Americans are divided over whether U.S. college endowments should have to pay a new federal tax, according to a national survey on higher education.
Fifty percent of respondents sided with the wealthy private schools while 43% agreed the tax should be levied, and 7% were unsure, according to data published Monday by Boston public media producer WGBH News, which surveyed about 1,000 adults ages 18 to 65.
As the price of college has increased more than inflation over decades, and student debt has surpassed $1.5 trillion, Americans have questioned the value of higher education. Yet more than two-thirds in the poll said they believe colleges and universities have a positive impact on society.
"We decided it was critically important to our audience to take the country's pulse on some fundamental questions about higher education, including whether or not Americans still value a college degree," said Ken Cooper, who oversaw the project for WGBH News.
The tax bill passed last December added a new levy on college endowments, which schools are actively working to repeal.
The 1.4% tax on net investment gains of private university endowments worth more than $500,000 per student affects about 30 schools. The biggest share of schools are in Massachusetts, about 20%, including Harvard University, Massachusetts Institute of Technology and Amherst College.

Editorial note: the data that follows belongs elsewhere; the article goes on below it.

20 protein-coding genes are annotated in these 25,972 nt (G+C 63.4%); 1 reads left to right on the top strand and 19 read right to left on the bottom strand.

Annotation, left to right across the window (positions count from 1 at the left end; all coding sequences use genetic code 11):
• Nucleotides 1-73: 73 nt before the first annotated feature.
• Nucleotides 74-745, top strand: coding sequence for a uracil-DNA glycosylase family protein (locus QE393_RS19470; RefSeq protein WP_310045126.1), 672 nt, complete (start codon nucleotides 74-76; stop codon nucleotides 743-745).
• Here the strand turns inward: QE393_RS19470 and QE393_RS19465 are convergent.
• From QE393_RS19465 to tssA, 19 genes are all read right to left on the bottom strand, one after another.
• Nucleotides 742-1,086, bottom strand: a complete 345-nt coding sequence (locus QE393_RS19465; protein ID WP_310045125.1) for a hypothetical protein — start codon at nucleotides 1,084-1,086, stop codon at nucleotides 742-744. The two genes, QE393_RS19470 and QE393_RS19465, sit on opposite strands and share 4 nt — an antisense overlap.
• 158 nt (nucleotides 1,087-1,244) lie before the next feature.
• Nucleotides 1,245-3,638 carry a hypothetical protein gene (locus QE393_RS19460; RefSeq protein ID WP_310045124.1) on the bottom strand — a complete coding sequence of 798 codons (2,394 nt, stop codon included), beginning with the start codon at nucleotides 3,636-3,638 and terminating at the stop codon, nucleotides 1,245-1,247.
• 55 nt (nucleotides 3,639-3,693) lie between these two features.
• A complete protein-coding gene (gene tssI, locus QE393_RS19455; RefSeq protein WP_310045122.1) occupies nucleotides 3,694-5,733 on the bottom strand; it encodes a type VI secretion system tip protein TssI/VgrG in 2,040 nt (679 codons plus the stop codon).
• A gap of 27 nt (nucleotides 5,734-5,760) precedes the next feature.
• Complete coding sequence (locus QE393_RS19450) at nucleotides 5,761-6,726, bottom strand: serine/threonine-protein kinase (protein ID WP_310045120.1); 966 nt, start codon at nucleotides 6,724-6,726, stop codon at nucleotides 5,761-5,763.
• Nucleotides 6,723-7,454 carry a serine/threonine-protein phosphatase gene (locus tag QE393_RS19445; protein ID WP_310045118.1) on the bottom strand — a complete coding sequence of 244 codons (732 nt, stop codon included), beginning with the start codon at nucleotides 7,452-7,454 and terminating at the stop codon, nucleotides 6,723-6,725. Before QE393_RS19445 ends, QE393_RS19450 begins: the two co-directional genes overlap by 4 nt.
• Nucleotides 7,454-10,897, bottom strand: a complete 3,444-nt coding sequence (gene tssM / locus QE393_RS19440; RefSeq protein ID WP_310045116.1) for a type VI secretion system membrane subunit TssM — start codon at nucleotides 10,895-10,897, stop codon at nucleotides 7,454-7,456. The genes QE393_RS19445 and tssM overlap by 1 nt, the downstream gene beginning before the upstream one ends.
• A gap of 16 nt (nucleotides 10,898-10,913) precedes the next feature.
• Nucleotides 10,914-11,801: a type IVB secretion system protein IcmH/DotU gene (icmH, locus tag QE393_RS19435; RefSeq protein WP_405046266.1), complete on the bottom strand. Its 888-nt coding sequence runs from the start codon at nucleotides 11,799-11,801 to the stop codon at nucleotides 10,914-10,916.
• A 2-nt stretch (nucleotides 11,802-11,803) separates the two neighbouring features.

Fifty-four percent of respondents between the ages of 18 and 29 believe endowments should be taxed while the majority of those over 30 think they should be tax-free. The survey also found that 46% of Republicans and 49% of independents favor the tax compared with 38% of Democrats.
The poll also found that a majority of respondents support a racially and ethnically diverse student body, yet overwhelmingly oppose the use of race as a factor in college admissions.
The poll was conducted Aug. 21 to 25 by Abt Associates, which provides research and consulting services in areas including education, health, environment and social policy. Clients range from U.S. federal government agencies to universities, some of which would pay the tax.